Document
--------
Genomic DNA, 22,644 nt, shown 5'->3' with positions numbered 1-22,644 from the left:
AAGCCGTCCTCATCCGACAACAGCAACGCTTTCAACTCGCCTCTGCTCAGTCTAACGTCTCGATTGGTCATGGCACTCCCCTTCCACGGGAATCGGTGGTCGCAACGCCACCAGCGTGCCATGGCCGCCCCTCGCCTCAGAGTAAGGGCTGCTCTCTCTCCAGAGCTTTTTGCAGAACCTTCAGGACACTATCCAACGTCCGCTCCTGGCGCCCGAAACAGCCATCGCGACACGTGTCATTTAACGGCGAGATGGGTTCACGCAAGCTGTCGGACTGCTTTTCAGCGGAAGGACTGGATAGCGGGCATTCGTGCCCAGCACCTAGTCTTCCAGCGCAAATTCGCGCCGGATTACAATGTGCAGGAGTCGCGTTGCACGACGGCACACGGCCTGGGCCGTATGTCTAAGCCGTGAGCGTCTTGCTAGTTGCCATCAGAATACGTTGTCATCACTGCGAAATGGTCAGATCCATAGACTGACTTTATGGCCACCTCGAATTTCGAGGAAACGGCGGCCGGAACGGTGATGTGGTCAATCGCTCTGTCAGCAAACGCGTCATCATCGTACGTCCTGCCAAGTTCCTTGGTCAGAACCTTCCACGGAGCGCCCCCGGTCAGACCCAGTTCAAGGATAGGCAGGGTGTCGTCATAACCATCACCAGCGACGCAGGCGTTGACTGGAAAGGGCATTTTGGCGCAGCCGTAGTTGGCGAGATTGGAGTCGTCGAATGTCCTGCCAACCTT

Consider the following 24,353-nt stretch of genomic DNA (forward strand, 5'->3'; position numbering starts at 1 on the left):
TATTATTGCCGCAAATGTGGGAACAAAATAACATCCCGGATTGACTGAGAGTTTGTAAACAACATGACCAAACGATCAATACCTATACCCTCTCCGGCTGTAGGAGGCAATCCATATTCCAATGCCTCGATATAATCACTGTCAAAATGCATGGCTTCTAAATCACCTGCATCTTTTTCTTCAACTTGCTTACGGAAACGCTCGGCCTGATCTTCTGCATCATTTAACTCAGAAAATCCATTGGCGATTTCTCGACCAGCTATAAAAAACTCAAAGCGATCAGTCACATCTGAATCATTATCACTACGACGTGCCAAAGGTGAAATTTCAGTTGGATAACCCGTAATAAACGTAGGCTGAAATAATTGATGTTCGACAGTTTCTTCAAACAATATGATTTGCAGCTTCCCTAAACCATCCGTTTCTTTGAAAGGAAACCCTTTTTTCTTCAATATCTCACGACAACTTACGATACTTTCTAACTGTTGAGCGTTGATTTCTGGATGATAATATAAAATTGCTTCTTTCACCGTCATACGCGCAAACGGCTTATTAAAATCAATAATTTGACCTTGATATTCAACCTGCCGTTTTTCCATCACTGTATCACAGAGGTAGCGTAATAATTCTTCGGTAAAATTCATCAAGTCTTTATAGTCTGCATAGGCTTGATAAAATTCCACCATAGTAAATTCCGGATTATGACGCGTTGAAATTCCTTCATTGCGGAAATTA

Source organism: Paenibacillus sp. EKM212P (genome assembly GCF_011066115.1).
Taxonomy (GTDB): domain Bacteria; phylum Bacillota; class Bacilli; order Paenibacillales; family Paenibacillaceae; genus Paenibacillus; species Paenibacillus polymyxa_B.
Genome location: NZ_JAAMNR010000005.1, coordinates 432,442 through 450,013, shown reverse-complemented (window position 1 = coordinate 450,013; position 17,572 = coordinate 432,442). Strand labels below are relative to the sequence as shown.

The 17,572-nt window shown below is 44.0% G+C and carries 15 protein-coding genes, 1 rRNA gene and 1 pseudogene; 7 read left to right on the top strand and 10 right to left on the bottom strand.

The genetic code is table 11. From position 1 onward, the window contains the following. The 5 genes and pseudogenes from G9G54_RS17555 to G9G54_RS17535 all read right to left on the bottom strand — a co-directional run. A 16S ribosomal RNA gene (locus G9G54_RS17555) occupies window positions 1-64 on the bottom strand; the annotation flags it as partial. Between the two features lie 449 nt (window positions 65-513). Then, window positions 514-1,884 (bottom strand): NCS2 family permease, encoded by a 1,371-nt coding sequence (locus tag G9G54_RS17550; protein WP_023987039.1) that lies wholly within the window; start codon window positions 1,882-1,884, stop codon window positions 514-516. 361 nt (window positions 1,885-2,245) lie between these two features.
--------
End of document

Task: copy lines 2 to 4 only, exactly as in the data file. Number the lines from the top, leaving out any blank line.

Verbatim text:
AAGCCGTCCTCATCCGACAACAGCAACGCTTTCAACTCGCCTCTGCTCAGTCTAACGTCTCGATTGGTCATGGCACTCCCCTTCCACGGGAATCGGTGGTCGCAACGCCACCAGCGTGCCATGGCCGCCCCTCGCCTCAGAGTAAGGGCTGCTCTCTCTCCAGAGCTTTTTGCAGAACCTTCAGGACACTATCCAACGTCCGCTCCTGGCGCCCGAAACAGCCATCGCGACACGTGTCATTTAACGGCGAGATGGGTTCACGCAAGCTGTCGGACTGCTTTTCAGCGGAAGGACTGGATAGCGGGCATTCGTGCCCAGCACCTAGTCTTCCAGCGCAAATTCGCGCCGGATTACAATGTGCAGGAGTCGCGTTGCACGACGGCACACGGCCTGGGCCGTATGTCTAAGCCGTGAGCGTCTTGCTAGTTGCCATCAGAATACGTTGTCATCACTGCGAAATGGTCAGATCCATAGACTGACTTTATGGCCACCTCGAATTTCGAGGAAACGGCGGCCGGAACGGTGATGTGGTCAATCGCTCTGTCAGCAAACGCGTCATCATCGTACGTCCTGCCAAGTTCCTTGGTCAGAACCTTCCACGGAGCGCCCCCGGTCAGACCCAGTTCAAGGATAGGCAGGGTGTCGTCATAACCATCACCAGCGACGCAGGCGTTGACTGGAAAGGGCATTTTGGCGCAGCCGTAGTTGGCGAGATTGGAGTCGTCGAATGTCCTGCCAACCTT

Consider the following 24,353-nt stretch of genomic DNA (forward strand, 5'->3'; position numbering starts at 1 on the left):
TATTATTGCCGCAAATGTGGGAACAAAATAACATCCCGGATTGACTGAGAGTTTGTAAACAACATGACCAAACGATCAATACCTATACCCTCTCCGGCTGTAGGAGGCAATCCATATTCCAATGCCTCGATATAATCACTGTCAAAATGCATGGCTTCTAAATCACCTGCATCTTTTTCTTCAACTTGCTTACGGAAACGCTCGGCCTGATCTTCTGCATCATTTAACTCAGAAAATCCATTGGCGATTTCTCGACCAGCTATAAAAAACTCAAAGCGATCAGTCACATCTGAATCATTATCACTACGACGTGCCAAAGGTGAAATTTCAGTTGGATAACCCGTAATAAACGTAGGCTGAAATAATTGATGTTCGACAGTTTCTTCAAACAATATGATTTGCAGCTTCCCTAAACCATCCGTTTCTTTGAAAGGAAACCCTTTTTTCTTCAATATCTCACGACAACTTACGATACTTTCTAACTGTTGAGCGTTGATTTCTGGATGATAATATAAAATTGCTTCTTTCACCGTCATACGCGCAAACGGCTTATTAAAATCAATAATTTGACCTTGATATTCAACCTGCCGTTTTTCCATCACTGTATCACAGAGGTAGCGTAATAATTCTTCGGTAAAATTCATCAAGTCTTTATAGTCTGCATAGGCTTGATAAAATTCCACCATAGTAAATTCCGGATTATGACGCGTTGAAATTCCTTCATTGCGGAAATTA